Oolong tea is a beverage made from the leaves of the Camellia sinensis plant, the same plant that is used to make green and black tea. Oolong tea differs from green and black tea in the method of preparation, which also creates a unique, complex flavor. Oolong tea has a long tradition and strong cultural significance in China and Taiwan.
How is Oolong Tea Made?
Oolong tea begins with the Camellia sinensis plant, just as with green and black tea, but once the leaves are picked the process of turning it into oolong begins. After harvesting the leaves, they are left to wilt in the sunlight for a brief period to soften the leaves. After a short wilting process, the leaves are tossed or shaken in a basket, which bruises the leaves and begins the oxidation process.
The amount of oxidation is what distinguishes Oolong tea from green and black teas. Green tea is left unoxidized, black tea is fully oxidized, and oolong tea is partially oxidized. This partial oxidation gives oolong a unique blend of flavors that combine the best of both green and black teas. Finally, after partial oxidization, the tea is fired in a hot wok to deepen the flavor, stop oxidation, and dry the leaves.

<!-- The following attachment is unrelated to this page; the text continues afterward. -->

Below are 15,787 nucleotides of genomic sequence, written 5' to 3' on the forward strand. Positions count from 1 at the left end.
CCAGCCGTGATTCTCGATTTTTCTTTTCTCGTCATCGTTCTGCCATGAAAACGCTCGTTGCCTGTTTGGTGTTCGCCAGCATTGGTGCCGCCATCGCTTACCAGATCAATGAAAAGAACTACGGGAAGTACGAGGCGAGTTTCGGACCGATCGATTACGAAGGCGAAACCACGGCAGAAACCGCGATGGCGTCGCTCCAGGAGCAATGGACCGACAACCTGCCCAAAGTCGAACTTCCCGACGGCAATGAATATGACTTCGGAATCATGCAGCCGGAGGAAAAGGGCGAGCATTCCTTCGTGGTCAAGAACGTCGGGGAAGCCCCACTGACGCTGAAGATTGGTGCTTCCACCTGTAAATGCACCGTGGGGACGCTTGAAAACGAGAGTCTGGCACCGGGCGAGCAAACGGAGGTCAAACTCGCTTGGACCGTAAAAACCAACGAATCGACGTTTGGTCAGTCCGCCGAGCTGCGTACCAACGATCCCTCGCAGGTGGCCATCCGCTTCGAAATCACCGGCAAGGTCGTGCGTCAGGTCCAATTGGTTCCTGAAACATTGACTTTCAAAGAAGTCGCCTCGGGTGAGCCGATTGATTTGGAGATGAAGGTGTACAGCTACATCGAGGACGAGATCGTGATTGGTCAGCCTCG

Each manufacturer has their own unique twist on oolong tea, most varying at the oxidation step. Oxidation of oolong tea can vary between 8-85%. Chinese oolong teas tend to be fermented less, giving them a light, almost fruity flavor. Taiwanese ooolongs are generally fermented longer and have a deep, rich, toasty flavor. Other factors that can affect the flavor are the climate, growing conditions of the tea bush, and slight variations in the other wilting and firing steps.
Oolong tea leaves are traditionally left whole. The leaves are usually left long and twisted or rolled into tight balls that unfurl as they steep.
The addition of jasmine flowers for flavor is also common with Oolong tea.
Brewing Oolong Tea
Brewing times and strengths may vary with the oolong variety, but these general guidelines are a good place to start for experimentation. Bring a pot of cold water to a boil, then pour a small amount into the teapot and swirl a few times to warm the pot. Discard the water. Add approximately two teaspoons of oolong tea per eight ounces of tea to be brewed to the pot. Pour in the the hot, just below boiling water (about 200ºF or 95ºC) to the pot and steep the leaves for three to five minutes, then serve.
Oolong Health Claims
Oolong tea has long been claimed to aid in weight loss. Beyond its caffeine content, which can boost energy has a slight diuretic action, oolong tea has not been proven to promote weight loss. Additional health claims for oolong tea include reducing skin allergies, preventing high blood pressure, slowing osteoporosis, preventing tooth decay, and reducing the risk of cancer. Although many swear by these claims, they are not yet supported with sufficient evidence.